DNA changes very slowly over time and this is what is used to calculate how long ago the clan mothers lived. By studying features of the geographical distribution of their present-day descendants, it can be worked out where they lived as well.

Everyone in the same clan is a direct maternal descendant of one of these clan mothers and carries her DNA within every cell of their body. Your mtDNA actually helps cells use oxygen so you are using your clan mother’s mtDNA every time you breathe. However, not everyone in the same clan has exactly the same mtDNA, because DNA changes gradually over the generations. From your precise DNA test result, your place within the genealogy of the clan can be assigned.

The clan mothers were not the only people alive at the time, of course, but they were the only ones to have direct maternal descendants living right through to the present day. The other women around, or their descendants, either had no children at all or had only sons, who could not pass on their mtDNA. And, of course, the clan mothers had ancestors themselves. Amazingly, their genealogies have also been discovered. They show how everyone alive on the planet today can trace their maternal ancestry back to just one woman. By all accounts, she lived in Africa about 150,000 to 200,000 years ago and is known as “Mitochondrial Eve”.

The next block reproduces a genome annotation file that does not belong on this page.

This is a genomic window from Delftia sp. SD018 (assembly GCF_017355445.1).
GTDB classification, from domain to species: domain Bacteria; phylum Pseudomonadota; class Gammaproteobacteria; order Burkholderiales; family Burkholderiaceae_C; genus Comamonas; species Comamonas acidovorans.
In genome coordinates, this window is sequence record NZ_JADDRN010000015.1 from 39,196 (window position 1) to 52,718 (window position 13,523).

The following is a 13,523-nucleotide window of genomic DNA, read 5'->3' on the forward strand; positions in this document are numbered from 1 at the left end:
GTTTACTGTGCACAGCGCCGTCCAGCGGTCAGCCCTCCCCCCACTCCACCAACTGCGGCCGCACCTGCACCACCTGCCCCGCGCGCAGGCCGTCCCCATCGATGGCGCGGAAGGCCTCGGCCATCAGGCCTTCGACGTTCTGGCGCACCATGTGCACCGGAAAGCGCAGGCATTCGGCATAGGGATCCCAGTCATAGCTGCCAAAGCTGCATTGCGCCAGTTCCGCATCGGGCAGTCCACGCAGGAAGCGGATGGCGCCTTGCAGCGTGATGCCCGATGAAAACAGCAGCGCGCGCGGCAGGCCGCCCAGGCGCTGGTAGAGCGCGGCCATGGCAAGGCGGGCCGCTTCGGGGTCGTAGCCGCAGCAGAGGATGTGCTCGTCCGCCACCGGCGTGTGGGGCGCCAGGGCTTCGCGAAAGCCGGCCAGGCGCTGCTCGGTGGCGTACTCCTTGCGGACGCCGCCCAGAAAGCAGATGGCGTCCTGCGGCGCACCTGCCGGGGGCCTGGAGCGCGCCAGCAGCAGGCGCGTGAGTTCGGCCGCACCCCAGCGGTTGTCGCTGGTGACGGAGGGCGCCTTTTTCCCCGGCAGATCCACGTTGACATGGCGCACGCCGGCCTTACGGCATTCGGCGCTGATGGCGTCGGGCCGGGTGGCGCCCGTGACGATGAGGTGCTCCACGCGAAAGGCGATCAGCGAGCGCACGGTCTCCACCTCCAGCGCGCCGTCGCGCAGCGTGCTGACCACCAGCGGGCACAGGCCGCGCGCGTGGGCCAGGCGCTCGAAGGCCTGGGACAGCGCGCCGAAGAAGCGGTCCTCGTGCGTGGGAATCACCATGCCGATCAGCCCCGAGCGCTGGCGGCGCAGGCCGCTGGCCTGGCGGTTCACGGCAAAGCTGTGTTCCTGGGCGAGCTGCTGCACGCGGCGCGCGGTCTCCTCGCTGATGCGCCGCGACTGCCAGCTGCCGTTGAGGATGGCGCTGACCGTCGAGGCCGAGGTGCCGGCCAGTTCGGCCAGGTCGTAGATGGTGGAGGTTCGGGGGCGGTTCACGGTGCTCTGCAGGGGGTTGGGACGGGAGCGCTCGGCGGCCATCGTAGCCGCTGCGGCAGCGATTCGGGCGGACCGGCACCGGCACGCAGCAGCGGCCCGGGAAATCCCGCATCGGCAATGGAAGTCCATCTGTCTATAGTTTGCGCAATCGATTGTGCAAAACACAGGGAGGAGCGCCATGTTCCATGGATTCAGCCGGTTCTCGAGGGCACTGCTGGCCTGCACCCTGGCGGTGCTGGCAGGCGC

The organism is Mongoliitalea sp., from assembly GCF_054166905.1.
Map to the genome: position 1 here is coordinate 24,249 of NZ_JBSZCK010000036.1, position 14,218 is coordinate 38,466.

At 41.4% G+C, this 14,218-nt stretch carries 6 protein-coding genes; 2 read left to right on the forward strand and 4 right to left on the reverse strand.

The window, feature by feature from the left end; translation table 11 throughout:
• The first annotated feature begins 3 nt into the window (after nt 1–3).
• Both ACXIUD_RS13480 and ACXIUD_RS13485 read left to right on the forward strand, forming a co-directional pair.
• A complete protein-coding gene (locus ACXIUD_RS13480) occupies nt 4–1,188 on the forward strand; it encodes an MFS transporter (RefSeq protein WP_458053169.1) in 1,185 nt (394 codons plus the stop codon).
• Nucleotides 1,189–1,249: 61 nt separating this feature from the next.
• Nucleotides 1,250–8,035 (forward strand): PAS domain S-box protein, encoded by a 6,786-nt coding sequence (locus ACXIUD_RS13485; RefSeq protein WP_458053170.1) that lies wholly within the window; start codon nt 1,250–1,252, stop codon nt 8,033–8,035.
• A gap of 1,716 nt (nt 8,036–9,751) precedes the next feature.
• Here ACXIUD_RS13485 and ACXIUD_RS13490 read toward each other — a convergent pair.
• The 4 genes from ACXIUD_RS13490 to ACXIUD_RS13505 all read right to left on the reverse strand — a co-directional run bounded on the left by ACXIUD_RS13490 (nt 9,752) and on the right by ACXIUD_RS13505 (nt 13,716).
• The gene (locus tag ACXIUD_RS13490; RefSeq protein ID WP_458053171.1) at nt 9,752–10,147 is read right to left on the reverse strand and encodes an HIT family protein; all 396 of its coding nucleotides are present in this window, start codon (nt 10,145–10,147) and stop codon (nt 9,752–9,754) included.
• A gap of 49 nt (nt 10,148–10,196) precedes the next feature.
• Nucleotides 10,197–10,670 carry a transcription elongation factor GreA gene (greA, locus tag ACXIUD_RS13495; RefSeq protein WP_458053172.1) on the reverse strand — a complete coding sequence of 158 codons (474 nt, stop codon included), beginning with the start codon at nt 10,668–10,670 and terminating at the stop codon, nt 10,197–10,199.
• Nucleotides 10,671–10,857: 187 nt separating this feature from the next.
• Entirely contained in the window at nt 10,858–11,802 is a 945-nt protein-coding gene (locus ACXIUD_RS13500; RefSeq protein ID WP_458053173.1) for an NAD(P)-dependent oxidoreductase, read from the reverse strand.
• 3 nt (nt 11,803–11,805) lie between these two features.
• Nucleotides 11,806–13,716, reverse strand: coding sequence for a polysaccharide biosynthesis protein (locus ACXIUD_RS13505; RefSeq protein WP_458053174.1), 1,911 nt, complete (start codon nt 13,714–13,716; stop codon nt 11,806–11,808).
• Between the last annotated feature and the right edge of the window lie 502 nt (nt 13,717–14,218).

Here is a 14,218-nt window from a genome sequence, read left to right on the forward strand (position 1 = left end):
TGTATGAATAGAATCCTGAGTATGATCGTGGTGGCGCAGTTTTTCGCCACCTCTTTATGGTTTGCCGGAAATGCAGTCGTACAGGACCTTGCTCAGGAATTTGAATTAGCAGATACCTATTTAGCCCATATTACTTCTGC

The European Clans - The seven daughters of Eve

The clan of Ursula (Latin for she-bear) is the oldest of the seven native European clans. It was founded around 45,000 years ago by the first modern humans, Homo sapiens, as they established themselves in Europe. Today, about 11% of modern Europeans are the direct maternal descendants of Ursula. They come from all parts of Europe, but the clan is particularly well represented in western Britain and Scandinavia.

The clan of Xenia (Greek for hospitable) is the second oldest of the seven native European clans. It was founded 25,000 years ago by the second wave of modern humans, Homo sapiens, who established themselves in Europe, just prior to the coldest part of the last Ice Age. Today around 7% of native Europeans are in the clan of Xenia. Within the clan, three distinct branches fan out over Europe. One is still largely confined to Eastern Europe while the other two have spread further to the West into central Europe and as far as France and Britain. About 1% of Native Americans are also in the clan of Xenia.